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The Director-General (DG) of Nigeria Maritime Administration and Safety Agency (NIMASA), Dr Dakuku Peterside, on Friday, November 2, 2018 said that the agency would enforce strict compliance on sulphur pollution.


Peterside said the measure would be in line with International Maritime Organisation (IMO) regulation which put a maximum of 0.5 per cent sulphur cap on all fuel used by vessels by the year 2020.

According to a document signed by Isichei Osamgbi, NIMASA Head, Corporate Communications, the D-G made the statement during an interactive session with newsmen at the ongoing maritime week in Dubai.

“That part of the requirements adopted at the 73rd meeting of the Marine Environment Protection Committee (MEPC) of the United Nations maritime organ is to reduce the sulphur content permitted in ships’ fuel oil globally to 0.5% with effect from 1st January 2020.

“The 2020 fuel challenge is geared towards energy efficiency, environmental pollution control, health as well as core regulatory enforcement issues.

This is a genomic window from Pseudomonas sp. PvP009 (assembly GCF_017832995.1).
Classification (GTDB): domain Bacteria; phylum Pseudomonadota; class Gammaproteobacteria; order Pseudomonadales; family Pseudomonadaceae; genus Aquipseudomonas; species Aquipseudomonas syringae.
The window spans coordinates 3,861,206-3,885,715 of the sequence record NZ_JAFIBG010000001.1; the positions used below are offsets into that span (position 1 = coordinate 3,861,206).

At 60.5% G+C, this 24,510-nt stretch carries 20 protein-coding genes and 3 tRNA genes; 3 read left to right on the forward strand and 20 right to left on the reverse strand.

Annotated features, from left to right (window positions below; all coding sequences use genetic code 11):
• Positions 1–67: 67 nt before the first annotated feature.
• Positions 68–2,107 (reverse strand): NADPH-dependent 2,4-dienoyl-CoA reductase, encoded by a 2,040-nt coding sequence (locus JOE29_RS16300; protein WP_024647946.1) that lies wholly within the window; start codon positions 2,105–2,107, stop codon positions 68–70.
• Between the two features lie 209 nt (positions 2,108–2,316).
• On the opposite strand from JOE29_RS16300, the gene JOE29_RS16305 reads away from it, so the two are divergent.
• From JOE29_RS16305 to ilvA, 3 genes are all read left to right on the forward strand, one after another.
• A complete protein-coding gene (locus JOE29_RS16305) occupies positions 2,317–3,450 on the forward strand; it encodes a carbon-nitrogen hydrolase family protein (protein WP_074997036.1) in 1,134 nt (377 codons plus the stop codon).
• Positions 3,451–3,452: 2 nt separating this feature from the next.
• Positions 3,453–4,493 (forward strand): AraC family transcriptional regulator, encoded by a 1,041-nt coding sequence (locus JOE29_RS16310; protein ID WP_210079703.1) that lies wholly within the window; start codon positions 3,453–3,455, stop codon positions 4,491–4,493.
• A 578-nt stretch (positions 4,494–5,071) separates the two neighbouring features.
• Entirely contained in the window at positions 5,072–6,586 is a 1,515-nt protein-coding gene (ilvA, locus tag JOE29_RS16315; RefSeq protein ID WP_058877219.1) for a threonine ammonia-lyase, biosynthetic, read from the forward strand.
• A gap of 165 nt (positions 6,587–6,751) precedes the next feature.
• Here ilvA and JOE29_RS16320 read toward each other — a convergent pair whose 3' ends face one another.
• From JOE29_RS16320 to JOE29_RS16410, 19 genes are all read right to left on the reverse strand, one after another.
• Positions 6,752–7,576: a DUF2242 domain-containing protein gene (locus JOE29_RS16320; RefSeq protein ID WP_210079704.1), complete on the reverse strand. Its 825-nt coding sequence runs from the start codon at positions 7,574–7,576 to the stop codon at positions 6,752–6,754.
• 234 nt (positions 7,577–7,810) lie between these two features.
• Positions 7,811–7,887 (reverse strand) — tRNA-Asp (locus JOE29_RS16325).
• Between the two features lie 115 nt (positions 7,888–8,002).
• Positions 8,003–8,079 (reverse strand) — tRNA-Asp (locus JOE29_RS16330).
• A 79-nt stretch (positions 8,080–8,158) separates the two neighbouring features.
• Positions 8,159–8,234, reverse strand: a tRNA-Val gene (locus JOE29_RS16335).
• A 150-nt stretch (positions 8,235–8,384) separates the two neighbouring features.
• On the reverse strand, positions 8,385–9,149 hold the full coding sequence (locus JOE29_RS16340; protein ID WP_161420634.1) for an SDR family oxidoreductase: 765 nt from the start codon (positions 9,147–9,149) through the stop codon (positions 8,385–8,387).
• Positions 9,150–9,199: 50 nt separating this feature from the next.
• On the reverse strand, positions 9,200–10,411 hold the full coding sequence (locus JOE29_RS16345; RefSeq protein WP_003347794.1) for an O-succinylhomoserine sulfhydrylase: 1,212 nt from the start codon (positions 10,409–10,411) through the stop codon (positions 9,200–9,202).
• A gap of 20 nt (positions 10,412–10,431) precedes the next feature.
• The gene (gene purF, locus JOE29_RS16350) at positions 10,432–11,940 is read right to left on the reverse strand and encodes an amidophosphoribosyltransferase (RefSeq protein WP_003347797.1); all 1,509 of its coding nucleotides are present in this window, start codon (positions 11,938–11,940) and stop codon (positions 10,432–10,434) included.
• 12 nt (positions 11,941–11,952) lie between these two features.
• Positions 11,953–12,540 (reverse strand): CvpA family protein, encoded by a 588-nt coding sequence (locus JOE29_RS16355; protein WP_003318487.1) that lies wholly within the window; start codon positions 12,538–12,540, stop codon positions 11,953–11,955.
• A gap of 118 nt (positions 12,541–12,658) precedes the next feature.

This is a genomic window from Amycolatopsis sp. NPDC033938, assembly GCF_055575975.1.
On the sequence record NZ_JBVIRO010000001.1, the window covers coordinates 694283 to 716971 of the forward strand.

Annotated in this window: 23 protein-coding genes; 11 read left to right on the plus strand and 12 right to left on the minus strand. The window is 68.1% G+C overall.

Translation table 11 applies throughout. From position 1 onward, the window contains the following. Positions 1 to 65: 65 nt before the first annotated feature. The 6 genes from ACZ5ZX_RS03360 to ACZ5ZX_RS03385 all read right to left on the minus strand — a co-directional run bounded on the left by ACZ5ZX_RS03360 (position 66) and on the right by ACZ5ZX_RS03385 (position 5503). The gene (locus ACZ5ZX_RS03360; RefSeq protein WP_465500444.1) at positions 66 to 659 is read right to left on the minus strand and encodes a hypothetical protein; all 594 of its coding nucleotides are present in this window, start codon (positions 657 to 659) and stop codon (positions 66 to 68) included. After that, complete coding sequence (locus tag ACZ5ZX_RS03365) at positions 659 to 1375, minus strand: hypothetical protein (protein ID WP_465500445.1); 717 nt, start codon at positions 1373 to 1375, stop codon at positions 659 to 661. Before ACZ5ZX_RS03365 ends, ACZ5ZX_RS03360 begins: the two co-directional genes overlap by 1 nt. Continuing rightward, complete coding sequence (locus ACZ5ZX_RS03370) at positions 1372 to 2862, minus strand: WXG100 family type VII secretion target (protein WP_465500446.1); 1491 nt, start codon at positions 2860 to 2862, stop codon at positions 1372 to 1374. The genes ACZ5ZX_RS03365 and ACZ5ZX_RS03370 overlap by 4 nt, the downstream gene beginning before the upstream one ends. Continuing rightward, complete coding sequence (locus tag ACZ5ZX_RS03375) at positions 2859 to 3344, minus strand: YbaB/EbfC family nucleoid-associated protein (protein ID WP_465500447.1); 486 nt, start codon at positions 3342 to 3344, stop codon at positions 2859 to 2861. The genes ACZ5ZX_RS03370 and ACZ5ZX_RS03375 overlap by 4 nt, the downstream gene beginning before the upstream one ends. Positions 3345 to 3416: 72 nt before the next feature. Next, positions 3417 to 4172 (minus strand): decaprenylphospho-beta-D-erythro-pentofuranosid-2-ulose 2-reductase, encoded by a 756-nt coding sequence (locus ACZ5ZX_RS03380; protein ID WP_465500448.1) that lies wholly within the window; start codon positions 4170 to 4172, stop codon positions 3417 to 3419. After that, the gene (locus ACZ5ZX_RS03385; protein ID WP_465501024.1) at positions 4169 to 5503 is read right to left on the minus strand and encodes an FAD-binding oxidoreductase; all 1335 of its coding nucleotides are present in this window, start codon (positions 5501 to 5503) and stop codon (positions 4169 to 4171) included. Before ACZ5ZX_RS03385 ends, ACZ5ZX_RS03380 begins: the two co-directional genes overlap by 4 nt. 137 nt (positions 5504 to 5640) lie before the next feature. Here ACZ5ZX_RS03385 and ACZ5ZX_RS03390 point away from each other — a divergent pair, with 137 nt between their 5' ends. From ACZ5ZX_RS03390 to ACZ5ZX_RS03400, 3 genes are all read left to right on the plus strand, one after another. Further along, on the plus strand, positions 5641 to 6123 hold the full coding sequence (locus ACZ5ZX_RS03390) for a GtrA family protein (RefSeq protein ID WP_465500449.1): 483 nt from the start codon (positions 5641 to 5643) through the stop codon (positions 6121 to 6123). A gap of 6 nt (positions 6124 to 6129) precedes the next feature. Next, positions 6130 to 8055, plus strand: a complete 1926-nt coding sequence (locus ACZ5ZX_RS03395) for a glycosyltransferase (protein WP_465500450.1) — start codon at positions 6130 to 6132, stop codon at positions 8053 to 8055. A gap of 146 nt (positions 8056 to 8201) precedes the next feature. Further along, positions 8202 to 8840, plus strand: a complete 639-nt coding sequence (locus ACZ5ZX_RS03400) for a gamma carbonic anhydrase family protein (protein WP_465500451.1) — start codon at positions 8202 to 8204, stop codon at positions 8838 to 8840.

“As a maritime nation, we cannot afford not to comply with the IMO standard which will also do a lot in mitigating global warming and other related environmental issues”, Peterside said.

He said that the IMO ban which related to fuel intended for combustion, propulsion and operation purposes on board ships will enter into force on March 1, 2020.

Peterside said that all member states were expected to comply with the stated standard by this date.

He said that it would in the best interest of Africa to ensure compliance because the continent did not have the technology to mitigate effects of sulphur fuel on the environment.

The maritime boss enumerated some of the steps the agency planned to take to manage the transition and ensure compliance to include embarking on massive enlightenment and stakeholder’s engagement.

The agency would collaborate with fuel refiners and suppliers and a schedule for pre-enforcement to engender the right approach.

“It is worthy of note that the IMO has been working to reduce harmful effects of shipping on environment since 1960.

“The Annex VI to the International Convention for the Prevention of Pollution from Ships (MARPOL) was adopted in 1997 to address air pollution from shipping.

“The regulation 14.1.3 of Annex VI of the convention seeks to control airborne emissions of compounds such as sulphur oxides, nitrogen oxides and other ozone depleting substances arising from shipping activities.

“All these is in order to mitigate its effects on health and the environment,” he said.

By Uchenna Eletuo

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